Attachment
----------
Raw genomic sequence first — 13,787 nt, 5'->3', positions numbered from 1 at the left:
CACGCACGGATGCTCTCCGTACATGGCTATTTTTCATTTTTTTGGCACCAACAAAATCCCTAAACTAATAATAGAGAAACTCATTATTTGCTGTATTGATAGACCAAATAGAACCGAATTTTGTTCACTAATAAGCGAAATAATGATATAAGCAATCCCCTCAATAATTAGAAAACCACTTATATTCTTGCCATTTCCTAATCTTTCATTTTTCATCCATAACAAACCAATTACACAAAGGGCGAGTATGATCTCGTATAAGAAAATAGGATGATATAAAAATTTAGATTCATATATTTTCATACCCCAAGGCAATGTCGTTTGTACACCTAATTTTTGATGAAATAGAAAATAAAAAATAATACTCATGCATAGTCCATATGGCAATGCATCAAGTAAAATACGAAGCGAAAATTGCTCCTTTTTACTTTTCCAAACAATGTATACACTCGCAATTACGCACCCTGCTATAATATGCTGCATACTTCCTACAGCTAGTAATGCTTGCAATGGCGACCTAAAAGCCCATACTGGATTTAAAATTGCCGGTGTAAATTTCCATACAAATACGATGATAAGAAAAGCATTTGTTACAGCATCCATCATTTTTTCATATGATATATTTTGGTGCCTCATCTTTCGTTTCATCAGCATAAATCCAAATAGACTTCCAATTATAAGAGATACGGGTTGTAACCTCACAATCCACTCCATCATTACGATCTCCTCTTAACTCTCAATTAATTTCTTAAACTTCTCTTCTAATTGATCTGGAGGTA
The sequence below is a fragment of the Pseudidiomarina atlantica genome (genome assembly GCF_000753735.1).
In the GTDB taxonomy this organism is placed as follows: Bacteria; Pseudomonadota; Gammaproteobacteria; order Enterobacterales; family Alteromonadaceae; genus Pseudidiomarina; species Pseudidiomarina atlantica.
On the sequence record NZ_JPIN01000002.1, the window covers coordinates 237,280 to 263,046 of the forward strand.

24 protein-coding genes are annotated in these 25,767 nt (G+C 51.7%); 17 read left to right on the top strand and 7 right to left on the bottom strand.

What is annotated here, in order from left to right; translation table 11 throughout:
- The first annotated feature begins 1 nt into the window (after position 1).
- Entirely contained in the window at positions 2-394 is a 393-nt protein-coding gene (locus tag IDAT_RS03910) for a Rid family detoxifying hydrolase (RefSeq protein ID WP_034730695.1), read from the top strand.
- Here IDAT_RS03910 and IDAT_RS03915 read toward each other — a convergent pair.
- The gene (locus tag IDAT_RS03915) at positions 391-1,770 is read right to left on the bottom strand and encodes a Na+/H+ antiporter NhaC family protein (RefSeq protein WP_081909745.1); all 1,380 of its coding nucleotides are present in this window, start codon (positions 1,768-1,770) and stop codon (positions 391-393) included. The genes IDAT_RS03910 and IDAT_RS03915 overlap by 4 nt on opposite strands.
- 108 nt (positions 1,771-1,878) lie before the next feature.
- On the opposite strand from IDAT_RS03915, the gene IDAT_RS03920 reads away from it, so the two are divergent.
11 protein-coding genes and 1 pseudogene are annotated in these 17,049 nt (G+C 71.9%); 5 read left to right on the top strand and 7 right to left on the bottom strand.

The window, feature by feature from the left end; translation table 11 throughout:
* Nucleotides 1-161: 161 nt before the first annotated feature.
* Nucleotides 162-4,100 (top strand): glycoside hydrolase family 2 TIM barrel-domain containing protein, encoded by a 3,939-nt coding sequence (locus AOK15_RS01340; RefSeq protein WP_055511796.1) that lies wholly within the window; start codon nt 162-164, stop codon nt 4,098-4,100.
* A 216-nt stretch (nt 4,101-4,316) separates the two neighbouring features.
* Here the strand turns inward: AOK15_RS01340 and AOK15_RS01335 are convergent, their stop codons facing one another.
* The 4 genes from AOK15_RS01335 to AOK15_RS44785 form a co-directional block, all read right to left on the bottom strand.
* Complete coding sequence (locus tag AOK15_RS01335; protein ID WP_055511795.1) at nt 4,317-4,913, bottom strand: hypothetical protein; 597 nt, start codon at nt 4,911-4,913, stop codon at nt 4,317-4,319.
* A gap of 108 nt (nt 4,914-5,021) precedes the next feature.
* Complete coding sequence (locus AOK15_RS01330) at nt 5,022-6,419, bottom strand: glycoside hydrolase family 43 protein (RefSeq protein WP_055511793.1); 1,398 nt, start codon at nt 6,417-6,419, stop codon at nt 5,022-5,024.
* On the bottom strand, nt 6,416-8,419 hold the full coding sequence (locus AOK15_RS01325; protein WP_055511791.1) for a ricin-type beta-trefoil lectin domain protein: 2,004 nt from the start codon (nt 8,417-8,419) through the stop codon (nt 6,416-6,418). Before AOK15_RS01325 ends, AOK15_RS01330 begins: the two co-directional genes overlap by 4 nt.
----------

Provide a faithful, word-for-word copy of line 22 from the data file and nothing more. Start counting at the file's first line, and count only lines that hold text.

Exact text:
* A gap of 108 nt (nt 4,914-5,021) precedes the next feature.